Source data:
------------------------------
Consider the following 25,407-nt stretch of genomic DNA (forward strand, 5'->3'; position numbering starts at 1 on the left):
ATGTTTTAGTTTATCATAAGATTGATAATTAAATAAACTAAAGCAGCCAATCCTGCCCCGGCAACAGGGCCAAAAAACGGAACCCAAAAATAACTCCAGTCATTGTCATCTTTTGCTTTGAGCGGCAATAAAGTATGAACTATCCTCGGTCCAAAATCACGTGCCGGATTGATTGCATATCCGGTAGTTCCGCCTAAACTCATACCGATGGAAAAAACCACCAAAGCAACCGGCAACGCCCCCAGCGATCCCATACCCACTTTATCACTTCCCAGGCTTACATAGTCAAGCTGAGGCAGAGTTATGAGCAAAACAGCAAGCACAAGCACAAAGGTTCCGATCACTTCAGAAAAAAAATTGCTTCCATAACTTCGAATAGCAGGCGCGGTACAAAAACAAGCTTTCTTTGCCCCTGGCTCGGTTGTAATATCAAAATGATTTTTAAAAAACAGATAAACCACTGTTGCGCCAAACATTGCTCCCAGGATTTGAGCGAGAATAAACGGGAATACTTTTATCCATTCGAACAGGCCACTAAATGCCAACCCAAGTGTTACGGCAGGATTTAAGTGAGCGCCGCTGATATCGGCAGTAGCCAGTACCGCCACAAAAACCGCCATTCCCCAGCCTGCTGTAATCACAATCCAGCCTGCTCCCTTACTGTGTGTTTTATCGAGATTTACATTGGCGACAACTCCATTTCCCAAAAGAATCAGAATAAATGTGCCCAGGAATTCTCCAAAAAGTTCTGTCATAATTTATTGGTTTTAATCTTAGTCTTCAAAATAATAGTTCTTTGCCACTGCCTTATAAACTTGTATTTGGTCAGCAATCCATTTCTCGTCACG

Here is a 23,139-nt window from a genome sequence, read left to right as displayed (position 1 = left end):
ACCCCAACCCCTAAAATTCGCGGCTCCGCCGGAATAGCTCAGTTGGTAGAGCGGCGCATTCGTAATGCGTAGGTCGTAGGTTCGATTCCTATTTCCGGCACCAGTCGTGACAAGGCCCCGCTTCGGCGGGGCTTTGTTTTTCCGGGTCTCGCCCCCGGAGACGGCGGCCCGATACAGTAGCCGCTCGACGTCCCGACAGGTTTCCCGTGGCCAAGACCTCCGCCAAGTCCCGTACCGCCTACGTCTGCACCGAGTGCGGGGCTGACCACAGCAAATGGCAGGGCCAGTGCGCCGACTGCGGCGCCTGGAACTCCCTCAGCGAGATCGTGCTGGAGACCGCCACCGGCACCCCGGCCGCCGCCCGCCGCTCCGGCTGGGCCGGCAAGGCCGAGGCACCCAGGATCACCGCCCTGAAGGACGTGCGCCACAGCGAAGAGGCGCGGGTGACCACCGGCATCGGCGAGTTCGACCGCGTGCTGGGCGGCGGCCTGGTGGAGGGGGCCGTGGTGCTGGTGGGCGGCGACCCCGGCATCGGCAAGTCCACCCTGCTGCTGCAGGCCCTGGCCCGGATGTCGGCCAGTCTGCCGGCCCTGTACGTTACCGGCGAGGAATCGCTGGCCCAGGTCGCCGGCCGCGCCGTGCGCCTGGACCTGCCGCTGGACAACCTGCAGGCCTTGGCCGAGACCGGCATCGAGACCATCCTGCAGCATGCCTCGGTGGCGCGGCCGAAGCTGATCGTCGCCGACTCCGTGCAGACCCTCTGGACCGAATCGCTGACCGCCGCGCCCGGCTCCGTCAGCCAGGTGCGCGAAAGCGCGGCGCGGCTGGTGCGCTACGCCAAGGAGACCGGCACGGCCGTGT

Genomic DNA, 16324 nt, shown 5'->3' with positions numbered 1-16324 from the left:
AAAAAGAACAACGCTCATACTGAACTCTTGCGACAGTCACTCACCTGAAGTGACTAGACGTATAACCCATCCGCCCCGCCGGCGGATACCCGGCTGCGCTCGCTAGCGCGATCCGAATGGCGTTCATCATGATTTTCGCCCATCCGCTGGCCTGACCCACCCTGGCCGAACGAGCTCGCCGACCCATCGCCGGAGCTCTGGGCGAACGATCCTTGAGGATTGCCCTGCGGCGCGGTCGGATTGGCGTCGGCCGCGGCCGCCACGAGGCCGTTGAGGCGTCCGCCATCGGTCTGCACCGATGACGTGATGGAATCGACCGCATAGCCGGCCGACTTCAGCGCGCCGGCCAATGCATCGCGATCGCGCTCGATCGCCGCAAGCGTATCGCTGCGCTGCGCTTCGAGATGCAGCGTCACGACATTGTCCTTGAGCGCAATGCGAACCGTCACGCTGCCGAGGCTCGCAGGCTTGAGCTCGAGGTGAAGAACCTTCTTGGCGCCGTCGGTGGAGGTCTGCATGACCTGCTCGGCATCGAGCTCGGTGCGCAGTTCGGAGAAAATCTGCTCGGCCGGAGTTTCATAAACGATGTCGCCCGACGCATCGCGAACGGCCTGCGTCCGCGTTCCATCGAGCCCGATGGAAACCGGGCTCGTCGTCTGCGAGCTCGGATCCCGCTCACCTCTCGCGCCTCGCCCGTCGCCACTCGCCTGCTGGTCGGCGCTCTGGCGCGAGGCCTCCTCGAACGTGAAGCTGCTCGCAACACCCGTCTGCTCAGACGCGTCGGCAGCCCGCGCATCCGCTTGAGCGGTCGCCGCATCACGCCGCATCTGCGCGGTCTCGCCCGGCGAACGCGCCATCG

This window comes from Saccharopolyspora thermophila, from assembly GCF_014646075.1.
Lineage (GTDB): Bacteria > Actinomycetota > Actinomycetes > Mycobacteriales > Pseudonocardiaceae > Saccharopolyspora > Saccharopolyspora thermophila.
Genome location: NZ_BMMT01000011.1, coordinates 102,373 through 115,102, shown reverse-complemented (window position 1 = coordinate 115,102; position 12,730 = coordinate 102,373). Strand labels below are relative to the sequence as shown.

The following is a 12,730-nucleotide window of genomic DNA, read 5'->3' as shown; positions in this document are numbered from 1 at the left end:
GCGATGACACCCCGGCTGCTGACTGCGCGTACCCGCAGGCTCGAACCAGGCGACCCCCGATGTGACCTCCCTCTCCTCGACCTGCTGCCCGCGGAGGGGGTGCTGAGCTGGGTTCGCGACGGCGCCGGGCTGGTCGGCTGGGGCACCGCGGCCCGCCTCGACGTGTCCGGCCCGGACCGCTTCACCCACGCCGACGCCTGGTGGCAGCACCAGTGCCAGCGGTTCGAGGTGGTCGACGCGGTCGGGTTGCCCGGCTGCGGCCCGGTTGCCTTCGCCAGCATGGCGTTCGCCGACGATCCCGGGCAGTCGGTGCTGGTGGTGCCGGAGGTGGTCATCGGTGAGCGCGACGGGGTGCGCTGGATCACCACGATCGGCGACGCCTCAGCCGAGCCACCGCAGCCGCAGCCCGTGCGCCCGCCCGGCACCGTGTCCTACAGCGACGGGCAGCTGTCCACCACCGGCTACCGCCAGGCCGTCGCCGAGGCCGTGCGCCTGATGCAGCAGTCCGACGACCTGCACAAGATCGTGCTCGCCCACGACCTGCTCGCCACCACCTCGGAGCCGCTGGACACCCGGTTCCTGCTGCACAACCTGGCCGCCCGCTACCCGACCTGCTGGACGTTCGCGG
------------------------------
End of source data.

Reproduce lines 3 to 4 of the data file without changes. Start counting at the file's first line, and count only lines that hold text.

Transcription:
Here is a 23,139-nt window from a genome sequence, read left to right as displayed (position 1 = left end):
ACCCCAACCCCTAAAATTCGCGGCTCCGCCGGAATAGCTCAGTTGGTAGAGCGGCGCATTCGTAATGCGTAGGTCGTAGGTTCGATTCCTATTTCCGGCACCAGTCGTGACAAGGCCCCGCTTCGGCGGGGCTTTGTTTTTCCGGGTCTCGCCCCCGGAGACGGCGGCCCGATACAGTAGCCGCTCGACGTCCCGACAGGTTTCCCGTGGCCAAGACCTCCGCCAAGTCCCGTACCGCCTACGTCTGCACCGAGTGCGGGGCTGACCACAGCAAATGGCAGGGCCAGTGCGCCGACTGCGGCGCCTGGAACTCCCTCAGCGAGATCGTGCTGGAGACCGCCACCGGCACCCCGGCCGCCGCCCGCCGCTCCGGCTGGGCCGGCAAGGCCGAGGCACCCAGGATCACCGCCCTGAAGGACGTGCGCCACAGCGAAGAGGCGCGGGTGACCACCGGCATCGGCGAGTTCGACCGCGTGCTGGGCGGCGGCCTGGTGGAGGGGGCCGTGGTGCTGGTGGGCGGCGACCCCGGCATCGGCAAGTCCACCCTGCTGCTGCAGGCCCTGGCCCGGATGTCGGCCAGTCTGCCGGCCCTGTACGTTACCGGCGAGGAATCGCTGGCCCAGGTCGCCGGCCGCGCCGTGCGCCTGGACCTGCCGCTGGACAACCTGCAGGCCTTGGCCGAGACCGGCATCGAGACCATCCTGCAGCATGCCTCGGTGGCGCGGCCGAAGCTGATCGTCGCCGACTCCGTGCAGACCCTCTGGACCGAATCGCTGACCGCCGCGCCCGGCTCCGTCAGCCAGGTGCGCGAAAGCGCGGCGCGGCTGGTGCGCTACGCCAAGGAGACCGGCACGGCCGTGT